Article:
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Dunkirk: Being responsible with free money

Dunkirk Common Council, which proposes to take $300,000 of American Rescue Plan Act and divide it evenly among workers, faces a major conundrum. As far as this city is concerned, there is a great deal of need and poverty, which is being overlooked by this action.

While we are not against many of the employees receiving hazard pay during the pandemic from March 2020 to August– especially those who patrolled the streets and went into homes to assist others — there is something that is a little bit rotten in this proposal. As first reported by the OBSERVER, each employee would receive a one-time payment that would range between $1,500 to more than $2,000. Even council members — who right now receive about $5,000 per year — could share in the payment.

That is just troubling. For the record, city workers are well compensated already. In 2020, 155 employees earned more than $9.2 million before health-care and retirement benefits. That’s an average of $59,355 per worker in a city where the median income is around $22,000 per individual.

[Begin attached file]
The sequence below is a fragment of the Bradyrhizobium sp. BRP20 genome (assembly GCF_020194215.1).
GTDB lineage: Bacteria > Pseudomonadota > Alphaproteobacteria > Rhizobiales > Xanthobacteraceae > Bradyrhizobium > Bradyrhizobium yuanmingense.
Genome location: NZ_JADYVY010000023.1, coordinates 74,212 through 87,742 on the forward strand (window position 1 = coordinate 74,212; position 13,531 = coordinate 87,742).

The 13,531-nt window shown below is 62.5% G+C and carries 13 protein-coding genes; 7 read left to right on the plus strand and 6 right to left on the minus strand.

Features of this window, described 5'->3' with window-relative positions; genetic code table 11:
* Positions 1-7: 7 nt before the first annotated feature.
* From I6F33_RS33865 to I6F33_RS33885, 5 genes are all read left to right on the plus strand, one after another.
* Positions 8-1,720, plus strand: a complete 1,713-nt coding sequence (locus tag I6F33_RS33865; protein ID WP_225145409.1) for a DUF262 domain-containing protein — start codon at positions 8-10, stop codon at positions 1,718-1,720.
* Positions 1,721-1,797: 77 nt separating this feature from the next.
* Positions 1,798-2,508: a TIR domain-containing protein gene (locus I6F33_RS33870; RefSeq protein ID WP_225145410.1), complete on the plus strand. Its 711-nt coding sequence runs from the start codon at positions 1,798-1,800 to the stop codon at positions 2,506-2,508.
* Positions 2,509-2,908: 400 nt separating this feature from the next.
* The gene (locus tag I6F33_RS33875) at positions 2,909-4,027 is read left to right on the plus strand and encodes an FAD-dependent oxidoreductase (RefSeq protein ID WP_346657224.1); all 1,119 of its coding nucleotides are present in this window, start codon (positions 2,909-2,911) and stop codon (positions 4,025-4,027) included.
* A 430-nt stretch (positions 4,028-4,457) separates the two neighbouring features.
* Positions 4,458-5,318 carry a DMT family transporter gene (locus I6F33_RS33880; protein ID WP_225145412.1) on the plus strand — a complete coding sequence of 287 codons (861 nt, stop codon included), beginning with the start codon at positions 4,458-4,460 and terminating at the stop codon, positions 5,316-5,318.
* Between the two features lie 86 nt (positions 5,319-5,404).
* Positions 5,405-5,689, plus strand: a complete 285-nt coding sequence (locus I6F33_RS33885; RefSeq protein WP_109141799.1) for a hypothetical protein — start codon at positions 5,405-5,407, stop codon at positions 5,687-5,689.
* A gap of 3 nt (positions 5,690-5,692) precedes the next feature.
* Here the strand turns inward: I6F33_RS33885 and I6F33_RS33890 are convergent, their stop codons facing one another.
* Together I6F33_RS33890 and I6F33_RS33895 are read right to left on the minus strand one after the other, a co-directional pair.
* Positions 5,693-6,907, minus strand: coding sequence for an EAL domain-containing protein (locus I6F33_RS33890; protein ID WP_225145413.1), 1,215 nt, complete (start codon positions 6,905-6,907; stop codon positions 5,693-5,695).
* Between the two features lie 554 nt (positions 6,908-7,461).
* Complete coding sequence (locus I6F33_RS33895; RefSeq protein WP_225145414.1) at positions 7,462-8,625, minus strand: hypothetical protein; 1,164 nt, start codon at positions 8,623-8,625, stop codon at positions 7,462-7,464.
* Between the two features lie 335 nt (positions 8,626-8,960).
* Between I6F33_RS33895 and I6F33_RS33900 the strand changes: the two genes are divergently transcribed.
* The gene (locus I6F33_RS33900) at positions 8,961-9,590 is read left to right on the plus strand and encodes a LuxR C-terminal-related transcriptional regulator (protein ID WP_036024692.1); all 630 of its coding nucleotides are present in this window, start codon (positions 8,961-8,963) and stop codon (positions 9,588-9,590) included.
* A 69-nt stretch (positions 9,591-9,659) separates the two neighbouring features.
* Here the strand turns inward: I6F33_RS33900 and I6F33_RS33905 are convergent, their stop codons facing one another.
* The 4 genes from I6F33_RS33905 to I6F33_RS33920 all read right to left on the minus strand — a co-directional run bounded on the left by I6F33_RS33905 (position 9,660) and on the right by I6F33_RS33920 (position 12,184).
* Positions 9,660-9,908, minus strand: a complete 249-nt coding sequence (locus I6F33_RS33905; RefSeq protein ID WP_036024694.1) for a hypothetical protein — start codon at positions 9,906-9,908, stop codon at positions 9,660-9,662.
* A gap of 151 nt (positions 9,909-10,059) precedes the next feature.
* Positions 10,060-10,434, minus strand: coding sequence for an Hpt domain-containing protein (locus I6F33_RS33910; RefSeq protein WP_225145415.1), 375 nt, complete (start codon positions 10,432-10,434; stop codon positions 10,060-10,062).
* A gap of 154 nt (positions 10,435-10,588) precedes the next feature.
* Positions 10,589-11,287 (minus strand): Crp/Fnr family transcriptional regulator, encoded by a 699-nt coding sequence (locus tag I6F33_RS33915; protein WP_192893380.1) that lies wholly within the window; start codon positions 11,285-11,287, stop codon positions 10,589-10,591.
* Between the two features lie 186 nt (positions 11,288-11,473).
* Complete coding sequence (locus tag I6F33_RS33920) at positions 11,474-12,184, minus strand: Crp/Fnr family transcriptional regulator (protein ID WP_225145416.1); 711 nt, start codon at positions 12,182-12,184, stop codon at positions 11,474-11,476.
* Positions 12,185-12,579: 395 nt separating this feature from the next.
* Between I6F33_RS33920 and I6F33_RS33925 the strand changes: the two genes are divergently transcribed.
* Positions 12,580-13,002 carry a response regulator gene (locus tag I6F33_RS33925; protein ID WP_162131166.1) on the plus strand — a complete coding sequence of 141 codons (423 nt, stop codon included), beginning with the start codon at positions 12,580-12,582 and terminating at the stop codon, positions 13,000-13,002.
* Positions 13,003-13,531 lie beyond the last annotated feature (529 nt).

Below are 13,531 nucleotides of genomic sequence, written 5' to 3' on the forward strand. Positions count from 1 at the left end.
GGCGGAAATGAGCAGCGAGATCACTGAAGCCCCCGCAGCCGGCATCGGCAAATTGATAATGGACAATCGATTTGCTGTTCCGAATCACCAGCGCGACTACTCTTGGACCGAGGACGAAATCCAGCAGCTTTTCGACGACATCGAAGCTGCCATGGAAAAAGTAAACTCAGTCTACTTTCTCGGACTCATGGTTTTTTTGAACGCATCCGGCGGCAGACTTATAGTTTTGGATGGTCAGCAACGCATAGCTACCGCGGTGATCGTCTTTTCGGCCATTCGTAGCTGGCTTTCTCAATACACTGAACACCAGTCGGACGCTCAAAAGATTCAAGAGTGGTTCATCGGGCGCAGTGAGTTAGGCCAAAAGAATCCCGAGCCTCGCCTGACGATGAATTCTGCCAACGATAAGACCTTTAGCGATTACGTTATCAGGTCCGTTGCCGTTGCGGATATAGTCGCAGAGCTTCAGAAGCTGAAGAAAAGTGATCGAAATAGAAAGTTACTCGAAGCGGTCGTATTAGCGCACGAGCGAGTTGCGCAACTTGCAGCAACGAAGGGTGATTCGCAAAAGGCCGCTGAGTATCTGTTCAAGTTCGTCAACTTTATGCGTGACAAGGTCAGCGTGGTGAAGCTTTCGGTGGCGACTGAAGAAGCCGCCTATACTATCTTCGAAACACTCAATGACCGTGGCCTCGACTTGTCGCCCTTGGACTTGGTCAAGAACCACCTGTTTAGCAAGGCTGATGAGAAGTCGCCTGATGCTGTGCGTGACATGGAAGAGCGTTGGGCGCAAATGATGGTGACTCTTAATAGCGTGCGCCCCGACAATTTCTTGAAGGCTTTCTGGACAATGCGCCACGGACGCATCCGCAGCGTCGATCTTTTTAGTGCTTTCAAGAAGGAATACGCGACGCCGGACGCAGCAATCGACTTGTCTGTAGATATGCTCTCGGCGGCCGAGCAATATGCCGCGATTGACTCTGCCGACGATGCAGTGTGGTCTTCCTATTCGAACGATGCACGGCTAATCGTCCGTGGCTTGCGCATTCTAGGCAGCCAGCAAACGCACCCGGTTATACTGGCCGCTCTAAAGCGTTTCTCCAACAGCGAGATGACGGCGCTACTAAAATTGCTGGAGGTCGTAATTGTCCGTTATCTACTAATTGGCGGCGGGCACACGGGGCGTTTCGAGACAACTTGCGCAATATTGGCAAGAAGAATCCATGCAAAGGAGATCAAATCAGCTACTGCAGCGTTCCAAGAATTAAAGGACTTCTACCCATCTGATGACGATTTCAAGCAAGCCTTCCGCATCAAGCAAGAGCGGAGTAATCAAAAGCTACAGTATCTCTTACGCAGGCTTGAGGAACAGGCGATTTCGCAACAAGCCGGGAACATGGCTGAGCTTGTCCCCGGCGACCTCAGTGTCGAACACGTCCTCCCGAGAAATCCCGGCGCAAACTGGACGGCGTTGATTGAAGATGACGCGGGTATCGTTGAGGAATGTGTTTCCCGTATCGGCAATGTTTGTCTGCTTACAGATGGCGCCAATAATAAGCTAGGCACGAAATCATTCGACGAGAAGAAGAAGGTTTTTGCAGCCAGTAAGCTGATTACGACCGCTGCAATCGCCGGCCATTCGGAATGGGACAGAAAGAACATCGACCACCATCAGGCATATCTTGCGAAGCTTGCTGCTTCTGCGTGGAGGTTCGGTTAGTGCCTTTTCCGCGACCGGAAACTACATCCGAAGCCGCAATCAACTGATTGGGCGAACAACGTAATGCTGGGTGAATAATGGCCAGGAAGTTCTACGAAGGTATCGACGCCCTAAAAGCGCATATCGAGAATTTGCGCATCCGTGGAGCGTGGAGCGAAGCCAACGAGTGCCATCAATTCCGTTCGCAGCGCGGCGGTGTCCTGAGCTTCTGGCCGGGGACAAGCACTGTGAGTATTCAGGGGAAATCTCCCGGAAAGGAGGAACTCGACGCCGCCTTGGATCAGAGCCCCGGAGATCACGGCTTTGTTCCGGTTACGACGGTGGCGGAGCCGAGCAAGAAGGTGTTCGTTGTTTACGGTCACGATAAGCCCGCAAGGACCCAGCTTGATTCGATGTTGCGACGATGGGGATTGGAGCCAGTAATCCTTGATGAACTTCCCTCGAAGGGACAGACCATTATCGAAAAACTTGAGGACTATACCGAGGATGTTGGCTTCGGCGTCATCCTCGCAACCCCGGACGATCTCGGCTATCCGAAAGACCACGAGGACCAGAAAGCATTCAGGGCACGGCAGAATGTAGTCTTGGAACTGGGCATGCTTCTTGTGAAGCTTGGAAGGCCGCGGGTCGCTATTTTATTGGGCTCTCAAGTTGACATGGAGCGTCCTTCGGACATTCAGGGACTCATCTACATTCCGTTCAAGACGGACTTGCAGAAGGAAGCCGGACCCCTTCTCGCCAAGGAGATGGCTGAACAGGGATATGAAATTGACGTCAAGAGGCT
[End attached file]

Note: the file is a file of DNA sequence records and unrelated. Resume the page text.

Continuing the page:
Those living in this city are well aware of major problems that have not been corrected, such as road work or the dilapidating housing stock. While council has every right to make this type of deal with city staff, there are other ways they could do more to assist those they serve — the residents.

Some of those suggestions for those funds include: support public health response; respond to economic harms to workers, families, small businesses, and nonprofits or impacted industries.

Everyone suffered in the pandemic. Others even stepped up. Dunkirk city workers, we note, did an outstanding job. But for now, no other municipality is taking this action in Chautauqua County.

Council has every right to take this action, as noted in the federal guidelines. But if they include themselves in this piece of the pie, it will look awfully self serving.

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